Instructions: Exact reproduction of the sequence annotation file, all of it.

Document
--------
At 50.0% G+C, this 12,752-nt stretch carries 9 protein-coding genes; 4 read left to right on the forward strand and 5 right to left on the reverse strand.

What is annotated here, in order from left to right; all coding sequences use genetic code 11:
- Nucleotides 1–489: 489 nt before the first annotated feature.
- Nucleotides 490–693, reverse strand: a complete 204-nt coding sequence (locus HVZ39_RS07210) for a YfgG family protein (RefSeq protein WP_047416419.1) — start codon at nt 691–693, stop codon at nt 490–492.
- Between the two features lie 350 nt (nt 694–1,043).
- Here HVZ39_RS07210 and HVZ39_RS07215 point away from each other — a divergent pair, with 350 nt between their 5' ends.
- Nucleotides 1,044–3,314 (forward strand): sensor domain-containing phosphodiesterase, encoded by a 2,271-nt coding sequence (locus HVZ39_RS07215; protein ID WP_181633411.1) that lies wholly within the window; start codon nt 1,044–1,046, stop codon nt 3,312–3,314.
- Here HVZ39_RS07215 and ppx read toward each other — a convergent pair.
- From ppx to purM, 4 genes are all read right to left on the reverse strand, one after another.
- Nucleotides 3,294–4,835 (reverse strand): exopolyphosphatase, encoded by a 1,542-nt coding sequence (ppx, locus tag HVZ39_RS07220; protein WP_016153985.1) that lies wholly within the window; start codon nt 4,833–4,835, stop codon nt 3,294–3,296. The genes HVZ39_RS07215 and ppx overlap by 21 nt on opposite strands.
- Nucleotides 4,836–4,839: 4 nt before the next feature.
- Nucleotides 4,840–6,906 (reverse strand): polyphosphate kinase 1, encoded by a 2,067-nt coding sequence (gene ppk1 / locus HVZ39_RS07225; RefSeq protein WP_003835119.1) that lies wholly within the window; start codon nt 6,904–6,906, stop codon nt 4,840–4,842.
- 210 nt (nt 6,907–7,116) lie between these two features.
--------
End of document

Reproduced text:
At 50.0% G+C, this 12,752-nt stretch carries 9 protein-coding genes; 4 read left to right on the forward strand and 5 right to left on the reverse strand.

What is annotated here, in order from left to right; all coding sequences use genetic code 11:
- Nucleotides 1–489: 489 nt before the first annotated feature.
- Nucleotides 490–693, reverse strand: a complete 204-nt coding sequence (locus HVZ39_RS07210) for a YfgG family protein (RefSeq protein WP_047416419.1) — start codon at nt 691–693, stop codon at nt 490–492.
- Between the two features lie 350 nt (nt 694–1,043).
- Here HVZ39_RS07210 and HVZ39_RS07215 point away from each other — a divergent pair, with 350 nt between their 5' ends.
- Nucleotides 1,044–3,314 (forward strand): sensor domain-containing phosphodiesterase, encoded by a 2,271-nt coding sequence (locus HVZ39_RS07215; protein ID WP_181633411.1) that lies wholly within the window; start codon nt 1,044–1,046, stop codon nt 3,312–3,314.
- Here HVZ39_RS07215 and ppx read toward each other — a convergent pair.
- From ppx to purM, 4 genes are all read right to left on the reverse strand, one after another.
- Nucleotides 3,294–4,835 (reverse strand): exopolyphosphatase, encoded by a 1,542-nt coding sequence (ppx, locus tag HVZ39_RS07220; protein WP_016153985.1) that lies wholly within the window; start codon nt 4,833–4,835, stop codon nt 3,294–3,296. The genes HVZ39_RS07215 and ppx overlap by 21 nt on opposite strands.
- Nucleotides 4,836–4,839: 4 nt before the next feature.
- Nucleotides 4,840–6,906 (reverse strand): polyphosphate kinase 1, encoded by a 2,067-nt coding sequence (gene ppk1 / locus HVZ39_RS07225; RefSeq protein WP_003835119.1) that lies wholly within the window; start codon nt 6,904–6,906, stop codon nt 4,840–4,842.
- 210 nt (nt 6,907–7,116) lie between these two features.